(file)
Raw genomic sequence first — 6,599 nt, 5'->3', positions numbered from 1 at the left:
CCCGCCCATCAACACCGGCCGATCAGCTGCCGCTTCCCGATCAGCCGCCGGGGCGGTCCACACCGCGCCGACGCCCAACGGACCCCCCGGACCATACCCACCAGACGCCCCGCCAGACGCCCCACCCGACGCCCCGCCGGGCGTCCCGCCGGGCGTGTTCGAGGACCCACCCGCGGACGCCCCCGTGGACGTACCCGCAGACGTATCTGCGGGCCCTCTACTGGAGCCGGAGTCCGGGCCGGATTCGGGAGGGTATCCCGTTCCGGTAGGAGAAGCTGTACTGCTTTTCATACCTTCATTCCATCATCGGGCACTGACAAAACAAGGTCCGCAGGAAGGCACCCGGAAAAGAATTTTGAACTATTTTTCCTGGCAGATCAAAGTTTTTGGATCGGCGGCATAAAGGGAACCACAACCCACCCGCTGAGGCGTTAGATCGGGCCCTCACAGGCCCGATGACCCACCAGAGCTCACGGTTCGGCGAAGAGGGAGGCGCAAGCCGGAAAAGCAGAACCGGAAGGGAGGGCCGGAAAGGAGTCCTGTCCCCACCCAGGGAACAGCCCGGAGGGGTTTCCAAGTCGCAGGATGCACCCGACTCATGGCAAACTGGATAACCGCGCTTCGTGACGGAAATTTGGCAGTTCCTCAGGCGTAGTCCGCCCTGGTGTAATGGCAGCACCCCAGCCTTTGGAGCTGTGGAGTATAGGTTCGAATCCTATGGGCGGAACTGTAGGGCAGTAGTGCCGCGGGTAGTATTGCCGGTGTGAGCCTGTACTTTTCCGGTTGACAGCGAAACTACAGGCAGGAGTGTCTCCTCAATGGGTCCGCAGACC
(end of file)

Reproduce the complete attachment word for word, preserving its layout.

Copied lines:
Raw genomic sequence first — 6,599 nt, 5'->3', positions numbered from 1 at the left:
CCCGCCCATCAACACCGGCCGATCAGCTGCCGCTTCCCGATCAGCCGCCGGGGCGGTCCACACCGCGCCGACGCCCAACGGACCCCCCGGACCATACCCACCAGACGCCCCGCCAGACGCCCCACCCGACGCCCCGCCGGGCGTCCCGCCGGGCGTGTTCGAGGACCCACCCGCGGACGCCCCCGTGGACGTACCCGCAGACGTATCTGCGGGCCCTCTACTGGAGCCGGAGTCCGGGCCGGATTCGGGAGGGTATCCCGTTCCGGTAGGAGAAGCTGTACTGCTTTTCATACCTTCATTCCATCATCGGGCACTGACAAAACAAGGTCCGCAGGAAGGCACCCGGAAAAGAATTTTGAACTATTTTTCCTGGCAGATCAAAGTTTTTGGATCGGCGGCATAAAGGGAACCACAACCCACCCGCTGAGGCGTTAGATCGGGCCCTCACAGGCCCGATGACCCACCAGAGCTCACGGTTCGGCGAAGAGGGAGGCGCAAGCCGGAAAAGCAGAACCGGAAGGGAGGGCCGGAAAGGAGTCCTGTCCCCACCCAGGGAACAGCCCGGAGGGGTTTCCAAGTCGCAGGATGCACCCGACTCATGGCAAACTGGATAACCGCGCTTCGTGACGGAAATTTGGCAGTTCCTCAGGCGTAGTCCGCCCTGGTGTAATGGCAGCACCCCAGCCTTTGGAGCTGTGGAGTATAGGTTCGAATCCTATGGGCGGAACTGTAGGGCAGTAGTGCCGCGGGTAGTATTGCCGGTGTGAGCCTGTACTTTTCCGGTTGACAGCGAAACTACAGGCAGGAGTGTCTCCTCAATGGGTCCGCAGACC